chris packham goshawk chicks

Shooting industry fails to criminalise Chris Packham

Hampshire Police has said that it won’t press charges against Chris Packham. The wildlife presenter’s supposed crime? Sniffing a goshawk chick on the BBC’s The One Show.

Packham appeared on the programme back in August with three ringed chicks in the New Forest. He sniffed one to detect their “characteristic scent or perfume”.

An individual from the shooting industry – who unsurprisingly wants to remain anonymous – made a complaint to the police. He argued that Packham had disturbed the protected species – who were out of their nest – and that he might not have had a licence to film the birds. But the police concluded that the presenter had acted in a “purely instinctive way”, and therefore dropped the investigation. Packham was handling the birds to weigh, sex and ring them in line with a licence issued by the British Trust for Ornithology. The licence states that the birds can be removed from their nests for conservation reasons, such as ringing them, and that they are permitted to be filmed or photographed.

Packham said to The Telegraph:

“The anonymous idiot who made this ludicrous and vindictive complaint should be sorry that even a nanosecond of police time was wasted. Once again the fieldsports community has blasted themselves in the foot trying to put my nose out of joint.”

Gamekeepers murder raptors, not wildlife presenters

When he initially heard that he had been reported to the police, Packham said:

“Raptor persecution is illegal yet every year a huge number of goshawks are killed by gamekeepers … not by scientists or people in the media.”

Indeed, as Protect the Wild regularly reports, goshawks and other raptors are relentlessly targeted by the shooting industry to protect a surplus of birds, such as pheasants, that it wants to shoot for profit. One of the most devastating recent incidents was in January 2023 when the bodies of five young goshawks were discovered, dumped in Forestry England’s King’s Forest near Thetford in Suffolk.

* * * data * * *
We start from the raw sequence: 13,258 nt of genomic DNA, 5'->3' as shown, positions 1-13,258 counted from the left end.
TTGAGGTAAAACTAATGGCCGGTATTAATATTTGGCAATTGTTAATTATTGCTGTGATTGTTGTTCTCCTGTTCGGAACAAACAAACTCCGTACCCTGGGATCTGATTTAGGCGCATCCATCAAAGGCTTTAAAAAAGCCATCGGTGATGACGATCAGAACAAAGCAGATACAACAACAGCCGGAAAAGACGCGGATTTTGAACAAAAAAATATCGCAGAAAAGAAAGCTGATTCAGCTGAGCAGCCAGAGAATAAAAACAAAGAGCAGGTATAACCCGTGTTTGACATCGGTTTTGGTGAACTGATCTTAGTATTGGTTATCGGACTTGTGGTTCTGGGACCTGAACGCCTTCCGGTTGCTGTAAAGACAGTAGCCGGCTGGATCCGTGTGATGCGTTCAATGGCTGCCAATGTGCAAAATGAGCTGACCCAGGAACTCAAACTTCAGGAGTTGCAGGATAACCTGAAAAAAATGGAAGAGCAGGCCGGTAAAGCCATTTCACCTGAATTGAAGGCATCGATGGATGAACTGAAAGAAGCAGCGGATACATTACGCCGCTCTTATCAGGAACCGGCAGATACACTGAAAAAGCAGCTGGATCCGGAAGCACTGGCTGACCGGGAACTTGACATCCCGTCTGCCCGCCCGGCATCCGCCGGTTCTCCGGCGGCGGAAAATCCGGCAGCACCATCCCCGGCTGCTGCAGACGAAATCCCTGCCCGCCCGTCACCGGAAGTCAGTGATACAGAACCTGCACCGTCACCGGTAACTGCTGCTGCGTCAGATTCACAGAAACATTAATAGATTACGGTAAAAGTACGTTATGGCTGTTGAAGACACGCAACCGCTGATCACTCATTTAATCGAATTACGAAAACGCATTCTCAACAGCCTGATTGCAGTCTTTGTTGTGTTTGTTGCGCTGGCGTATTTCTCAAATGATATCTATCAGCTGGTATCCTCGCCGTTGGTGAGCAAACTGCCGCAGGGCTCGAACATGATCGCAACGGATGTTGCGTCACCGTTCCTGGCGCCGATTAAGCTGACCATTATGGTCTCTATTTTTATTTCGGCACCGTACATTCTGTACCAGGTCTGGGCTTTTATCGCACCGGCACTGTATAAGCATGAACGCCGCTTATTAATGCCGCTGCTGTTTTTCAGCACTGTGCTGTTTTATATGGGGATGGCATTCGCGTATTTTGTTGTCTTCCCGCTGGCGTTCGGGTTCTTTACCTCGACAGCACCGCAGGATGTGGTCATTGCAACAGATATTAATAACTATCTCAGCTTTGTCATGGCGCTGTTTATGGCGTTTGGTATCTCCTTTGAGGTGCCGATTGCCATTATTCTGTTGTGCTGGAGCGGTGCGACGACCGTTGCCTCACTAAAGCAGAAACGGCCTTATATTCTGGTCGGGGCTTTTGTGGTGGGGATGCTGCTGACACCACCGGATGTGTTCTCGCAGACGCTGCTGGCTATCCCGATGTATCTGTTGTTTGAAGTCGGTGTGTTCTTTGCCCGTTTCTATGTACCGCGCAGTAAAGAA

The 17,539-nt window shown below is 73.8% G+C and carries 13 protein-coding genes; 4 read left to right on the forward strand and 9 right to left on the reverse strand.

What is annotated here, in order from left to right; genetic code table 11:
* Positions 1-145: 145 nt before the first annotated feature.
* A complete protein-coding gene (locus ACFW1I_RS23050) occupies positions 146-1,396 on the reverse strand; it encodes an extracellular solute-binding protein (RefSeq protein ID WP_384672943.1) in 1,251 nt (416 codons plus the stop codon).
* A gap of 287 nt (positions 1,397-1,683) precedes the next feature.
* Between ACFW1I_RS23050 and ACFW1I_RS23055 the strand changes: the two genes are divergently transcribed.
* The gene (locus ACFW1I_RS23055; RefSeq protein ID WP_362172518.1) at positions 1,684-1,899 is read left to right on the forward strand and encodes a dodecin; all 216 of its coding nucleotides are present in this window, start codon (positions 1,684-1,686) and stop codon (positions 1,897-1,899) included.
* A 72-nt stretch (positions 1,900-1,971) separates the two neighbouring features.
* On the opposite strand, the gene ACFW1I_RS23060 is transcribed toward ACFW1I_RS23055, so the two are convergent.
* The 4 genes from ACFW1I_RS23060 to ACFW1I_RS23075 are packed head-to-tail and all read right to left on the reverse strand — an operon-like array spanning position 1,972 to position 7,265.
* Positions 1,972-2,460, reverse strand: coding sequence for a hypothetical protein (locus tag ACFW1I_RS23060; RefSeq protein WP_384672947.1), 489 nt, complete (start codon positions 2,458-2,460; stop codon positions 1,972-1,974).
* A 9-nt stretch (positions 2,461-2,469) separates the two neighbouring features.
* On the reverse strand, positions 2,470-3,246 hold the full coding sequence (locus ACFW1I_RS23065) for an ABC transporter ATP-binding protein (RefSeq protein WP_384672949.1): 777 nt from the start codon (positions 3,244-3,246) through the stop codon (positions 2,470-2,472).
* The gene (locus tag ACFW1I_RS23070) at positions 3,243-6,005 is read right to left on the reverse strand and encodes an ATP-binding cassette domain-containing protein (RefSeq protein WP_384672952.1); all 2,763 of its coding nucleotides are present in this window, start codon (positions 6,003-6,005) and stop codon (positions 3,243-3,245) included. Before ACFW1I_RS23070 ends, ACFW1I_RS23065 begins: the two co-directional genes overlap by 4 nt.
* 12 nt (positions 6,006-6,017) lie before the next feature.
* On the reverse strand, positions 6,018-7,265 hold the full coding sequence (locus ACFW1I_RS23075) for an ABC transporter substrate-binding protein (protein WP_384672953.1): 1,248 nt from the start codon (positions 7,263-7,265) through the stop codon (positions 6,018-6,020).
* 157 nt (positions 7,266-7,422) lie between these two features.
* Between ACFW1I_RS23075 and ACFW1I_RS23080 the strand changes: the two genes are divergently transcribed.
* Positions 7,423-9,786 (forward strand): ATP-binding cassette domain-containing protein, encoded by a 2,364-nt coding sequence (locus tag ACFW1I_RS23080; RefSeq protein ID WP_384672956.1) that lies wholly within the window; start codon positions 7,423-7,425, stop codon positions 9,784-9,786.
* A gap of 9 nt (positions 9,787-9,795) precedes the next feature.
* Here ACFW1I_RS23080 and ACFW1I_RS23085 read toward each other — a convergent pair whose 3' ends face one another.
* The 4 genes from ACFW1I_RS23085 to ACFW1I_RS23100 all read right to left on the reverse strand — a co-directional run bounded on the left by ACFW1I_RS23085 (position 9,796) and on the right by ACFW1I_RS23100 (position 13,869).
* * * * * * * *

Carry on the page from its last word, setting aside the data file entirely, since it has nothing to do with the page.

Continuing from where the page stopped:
Meanwhile, the shooting industry continues to spout nonsense, arguing that it is instrumental in the conservation of wildlife. This smokescreen enables it to continue to release millions of non-native pheasants into the ecosystem with impunity, as well as poison and trap raptors and mammals that it feels are a threat to its profits.


Chris Packham outside the High Court in London
Chris Packham outside the High Court in London, via The Independent.

Packham continues to be targeted

Packham, meanwhile, is no stranger to being targeted by the shooting industry. A popular family presenter, he is successful in shining a light on shooting-related wildlife crimes. In May 2023, Packham brought a claim of allegations of dishonesty made against him in Country Squire Magazine. He won this libel case, but he lives with a constant threat of violence and intimidation.

Protect the Wild previously reported:

“Packham has faced a torrent of abusive behaviour as a result of his advocacy for animals. In April 2019, unknown persons left dead crows strung up on the gate to Packham’s home. Then, in February 2020, someone left a dead badger at his gate. And most disconcertingly of all, in October 2021, people in masks set fire to a land rover outside his gates, leading to the vehicle exploding.”

Attempts to smear Packham’s name are desperate and, ultimately, have all backfired.

Despite the harassment, he continues to be an advocate for persecuted wildlife, and he does so with courage and integrity. The dropped charges are yet another win for us, and an embarrassing loss to the anti-Packham shooting industry.

  • Watch Protect the Wild’s video A Trail of Lies which was narrated by Chris Packham and reveals the truth about so-called ‘trail hunting’, and his and Megan McCubbin’s ‘Autumnwatch’ replacement series ‘8 out of 10 Bats‘ on YouTube.



Birds of prey are widely persecuted on shooting estates (and on some farms) but all species are protected by the Wildlife and Countryside Act 1981 and most (excluding Common Buzzard, Kestrel, and Sparrowhawk) also come under Schedule 1 of the Wildlife and Countryside Act 1981.

This means that NO bird of prey can be shot, poisoned, or trapped, and those on Schedule One (including the (Northern) Goshawk) can not additionally be intentionally or recklessly disturbed while they are nest building, nesting or caring for fledged chicks without a licence.

  • If you’d like to find out more about laws protecting birds of prey please go to our Protectors of the Wild page > Birds of Prey and the Law